I entered the Church post Vatican II during the “Jesus is our friend” era of the 80s. Religion classes in Canadian schools focused on anthropological questions like what footwear was popular in biblical times, and our spiritual life was addressed by memorizing the Lord’s Prayer. The first has been useful when it comes to the annual Passion Play; the latter has stood me in good stead every day since my conversion. As a method of religious formation, however, this curriculum was seriously deficient in encouraging a relationship with God, or fostering a love for the rich beauty of our faith.
Unfortunately the parishes I attended after that, though full of wonderful people and shepherded by sincere priests, did not inspire me to delve any further into the depths of Catholicism. The buildings were rather bland, the music often trite, and the homilies made us feel good rather than challenge us to strive for holiness. Don’t get me wrong: I loved being Catholic and enjoyed going to Mass on Sunday. For a long time I didn’t even realize I was missing out on the real meat of the faith, that I was still subsisting on milk and bread.
Later on as a young adult, I was fortunate to find a parish that offered instruction and formation. There, I went on to learn about salvation history, the sacraments, doctrine, doctors of the church, lives of the saints, liturgy, tradition, and so on. A whole new world was opened to me in which I discovered that Catholicism is vibrant, rich, and relevant.
And yet. Though I’ve grown in knowledge and spiritual maturity, I don’t think I ever entirely let go of the notion of ‘Jesus: my brother, my friend’ fostered by what I call Wind Tunnel Jesus, or Surfer Dude Jesus. You know those pictures of Jesus from the 70s and 80s, either as the Risen Christ with arms outstretched and hair blown back, or as a gentle and loving bearded friendly man done in pastels? That man was our friend, our brother -- a kinder and gentler version of Mr. Smith who teaches kindergarten and also has a beard. Those seeds of “Jesus: just like you and me” were planted deep. The notion of a teaching so radical it changed the world and a sacrifice so great it saved the world was hard to accept as absolute truth.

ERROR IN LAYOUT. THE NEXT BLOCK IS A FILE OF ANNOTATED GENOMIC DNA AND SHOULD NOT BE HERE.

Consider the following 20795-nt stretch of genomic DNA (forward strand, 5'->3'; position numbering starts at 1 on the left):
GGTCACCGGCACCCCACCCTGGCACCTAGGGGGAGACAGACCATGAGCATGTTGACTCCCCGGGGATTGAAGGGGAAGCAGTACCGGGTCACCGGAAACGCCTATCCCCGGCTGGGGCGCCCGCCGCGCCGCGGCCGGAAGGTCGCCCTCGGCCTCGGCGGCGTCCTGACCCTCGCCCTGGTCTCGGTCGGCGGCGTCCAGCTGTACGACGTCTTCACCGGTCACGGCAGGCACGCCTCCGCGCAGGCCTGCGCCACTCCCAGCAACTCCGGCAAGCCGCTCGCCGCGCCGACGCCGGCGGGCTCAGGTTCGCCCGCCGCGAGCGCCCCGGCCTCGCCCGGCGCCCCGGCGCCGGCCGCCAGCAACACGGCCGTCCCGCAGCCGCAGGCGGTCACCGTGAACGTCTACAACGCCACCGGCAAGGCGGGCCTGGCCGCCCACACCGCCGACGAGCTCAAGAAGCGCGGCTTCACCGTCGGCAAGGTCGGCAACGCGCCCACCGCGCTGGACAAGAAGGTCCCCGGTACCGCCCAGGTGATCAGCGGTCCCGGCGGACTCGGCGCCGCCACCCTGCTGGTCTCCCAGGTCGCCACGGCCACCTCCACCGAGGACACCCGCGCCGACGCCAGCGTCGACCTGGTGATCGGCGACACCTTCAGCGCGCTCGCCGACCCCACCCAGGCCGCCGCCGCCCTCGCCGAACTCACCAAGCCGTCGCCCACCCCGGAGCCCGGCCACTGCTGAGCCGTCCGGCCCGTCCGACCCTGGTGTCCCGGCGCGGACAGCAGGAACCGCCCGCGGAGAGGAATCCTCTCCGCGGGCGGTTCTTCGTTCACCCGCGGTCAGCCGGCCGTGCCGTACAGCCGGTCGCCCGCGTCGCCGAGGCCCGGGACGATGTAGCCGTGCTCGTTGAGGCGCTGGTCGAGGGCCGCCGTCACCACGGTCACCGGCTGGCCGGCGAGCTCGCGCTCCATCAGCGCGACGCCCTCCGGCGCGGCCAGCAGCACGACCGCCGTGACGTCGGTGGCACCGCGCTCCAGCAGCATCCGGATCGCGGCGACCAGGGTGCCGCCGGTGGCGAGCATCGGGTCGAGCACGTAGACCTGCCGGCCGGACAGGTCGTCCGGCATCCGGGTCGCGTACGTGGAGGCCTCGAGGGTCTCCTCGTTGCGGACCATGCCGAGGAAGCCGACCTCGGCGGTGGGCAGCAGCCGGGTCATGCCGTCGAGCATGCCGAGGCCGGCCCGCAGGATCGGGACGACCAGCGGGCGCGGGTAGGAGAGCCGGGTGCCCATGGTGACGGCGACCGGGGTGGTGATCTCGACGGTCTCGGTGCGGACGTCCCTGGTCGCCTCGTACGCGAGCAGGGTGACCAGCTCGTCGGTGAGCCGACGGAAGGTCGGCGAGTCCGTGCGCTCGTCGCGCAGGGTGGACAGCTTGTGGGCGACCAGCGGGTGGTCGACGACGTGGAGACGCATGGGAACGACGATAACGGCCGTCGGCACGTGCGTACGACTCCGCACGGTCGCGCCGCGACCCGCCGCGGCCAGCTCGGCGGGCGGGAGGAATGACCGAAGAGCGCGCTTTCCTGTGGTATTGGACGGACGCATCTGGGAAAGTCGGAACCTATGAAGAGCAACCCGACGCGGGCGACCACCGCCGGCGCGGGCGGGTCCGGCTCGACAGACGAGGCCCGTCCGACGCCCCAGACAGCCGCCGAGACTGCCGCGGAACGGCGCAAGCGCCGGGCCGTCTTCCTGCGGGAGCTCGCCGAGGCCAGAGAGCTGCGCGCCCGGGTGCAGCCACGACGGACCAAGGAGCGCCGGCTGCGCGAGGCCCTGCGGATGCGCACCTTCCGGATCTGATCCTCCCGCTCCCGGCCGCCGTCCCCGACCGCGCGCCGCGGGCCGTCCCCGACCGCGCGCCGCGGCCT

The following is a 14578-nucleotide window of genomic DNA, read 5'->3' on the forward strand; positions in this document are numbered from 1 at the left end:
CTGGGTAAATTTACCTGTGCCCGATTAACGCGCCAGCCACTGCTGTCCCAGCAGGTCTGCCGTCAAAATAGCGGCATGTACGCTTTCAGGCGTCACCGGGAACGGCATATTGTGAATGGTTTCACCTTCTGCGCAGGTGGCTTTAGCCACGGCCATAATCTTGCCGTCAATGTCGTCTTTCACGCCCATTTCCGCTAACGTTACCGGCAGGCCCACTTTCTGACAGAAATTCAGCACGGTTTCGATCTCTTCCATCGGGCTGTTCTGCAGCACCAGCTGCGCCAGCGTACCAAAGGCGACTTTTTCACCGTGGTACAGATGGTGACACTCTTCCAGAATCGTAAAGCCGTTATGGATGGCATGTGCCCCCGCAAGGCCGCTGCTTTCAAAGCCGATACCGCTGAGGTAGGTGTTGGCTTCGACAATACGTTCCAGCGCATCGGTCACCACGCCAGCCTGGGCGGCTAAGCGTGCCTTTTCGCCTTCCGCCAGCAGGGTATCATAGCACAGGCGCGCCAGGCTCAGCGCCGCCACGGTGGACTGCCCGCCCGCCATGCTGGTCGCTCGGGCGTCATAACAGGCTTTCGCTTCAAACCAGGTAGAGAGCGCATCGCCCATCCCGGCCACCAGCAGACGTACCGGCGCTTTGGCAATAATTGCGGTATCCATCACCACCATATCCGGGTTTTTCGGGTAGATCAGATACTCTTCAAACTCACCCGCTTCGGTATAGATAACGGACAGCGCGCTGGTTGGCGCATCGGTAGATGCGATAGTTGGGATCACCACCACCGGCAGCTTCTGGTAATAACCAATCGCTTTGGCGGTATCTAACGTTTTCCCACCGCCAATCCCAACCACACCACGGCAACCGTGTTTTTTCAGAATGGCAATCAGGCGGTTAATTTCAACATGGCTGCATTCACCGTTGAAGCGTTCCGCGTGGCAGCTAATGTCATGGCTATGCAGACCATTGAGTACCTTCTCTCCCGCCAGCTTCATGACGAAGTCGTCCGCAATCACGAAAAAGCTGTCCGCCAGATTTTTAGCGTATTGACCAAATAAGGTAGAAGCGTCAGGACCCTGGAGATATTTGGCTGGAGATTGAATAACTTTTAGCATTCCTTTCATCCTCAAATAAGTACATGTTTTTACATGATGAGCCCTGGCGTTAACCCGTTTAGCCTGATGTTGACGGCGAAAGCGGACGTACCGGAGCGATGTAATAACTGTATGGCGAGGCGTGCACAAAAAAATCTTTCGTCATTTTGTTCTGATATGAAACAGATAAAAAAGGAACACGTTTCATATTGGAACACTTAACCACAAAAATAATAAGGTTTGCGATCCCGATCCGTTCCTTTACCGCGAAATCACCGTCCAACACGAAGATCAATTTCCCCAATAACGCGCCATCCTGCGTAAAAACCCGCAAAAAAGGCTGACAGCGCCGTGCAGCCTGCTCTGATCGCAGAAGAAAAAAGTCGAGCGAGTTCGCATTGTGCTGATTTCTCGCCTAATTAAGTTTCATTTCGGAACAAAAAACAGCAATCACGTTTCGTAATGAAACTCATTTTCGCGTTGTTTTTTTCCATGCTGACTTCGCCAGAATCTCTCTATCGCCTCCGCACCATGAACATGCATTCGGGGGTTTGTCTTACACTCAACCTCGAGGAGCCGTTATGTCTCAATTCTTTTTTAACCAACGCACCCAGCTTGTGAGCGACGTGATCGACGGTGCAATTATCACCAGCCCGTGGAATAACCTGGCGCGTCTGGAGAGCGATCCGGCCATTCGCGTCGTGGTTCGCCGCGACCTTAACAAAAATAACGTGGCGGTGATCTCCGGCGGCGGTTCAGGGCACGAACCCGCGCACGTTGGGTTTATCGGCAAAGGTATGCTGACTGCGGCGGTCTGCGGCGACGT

Much of the language of the Mass further encouraged me to acknowledge the humanity of Jesus over His divinity. The prayers were littered with images of friendship and brotherhood. Revised hymns celebrated the people in the pews rather than the great majesty of God.
Then, on the Sunday of Epiphany, came the words of Eucharistic Prayer I, “... when supper was ended, He took this precious chalice in His holy and venerable hands...” There, in my pew, I had one of those surreal movie moments where my vision telescoped and I’m sure I even felt the earth jolt under my feet. In plain English, two words elevated my friend the wind surfing Jesus, to a sacred realm, because He lifted the chalice in His holy and venerable hands.
What I knew in my mind -- that the Mass makes present the great sacrificial offering of Jesus Christ, Son of God – became present to me in that moment. As Father duplicated the actions of Jesus at the Last Supper and spoke the words of consecration, I could feel their truth, the weight of their significance. Holy and venerable.
The good intentions of making elements of our faith accessible are now being tempered with restoring glory, majesty, and mystery into the language of the liturgy. I hope to see the same initiative happen in the vocabularies of church architecture, sacred art, hymns, and (especially) RCIA programs.
Words are powerful.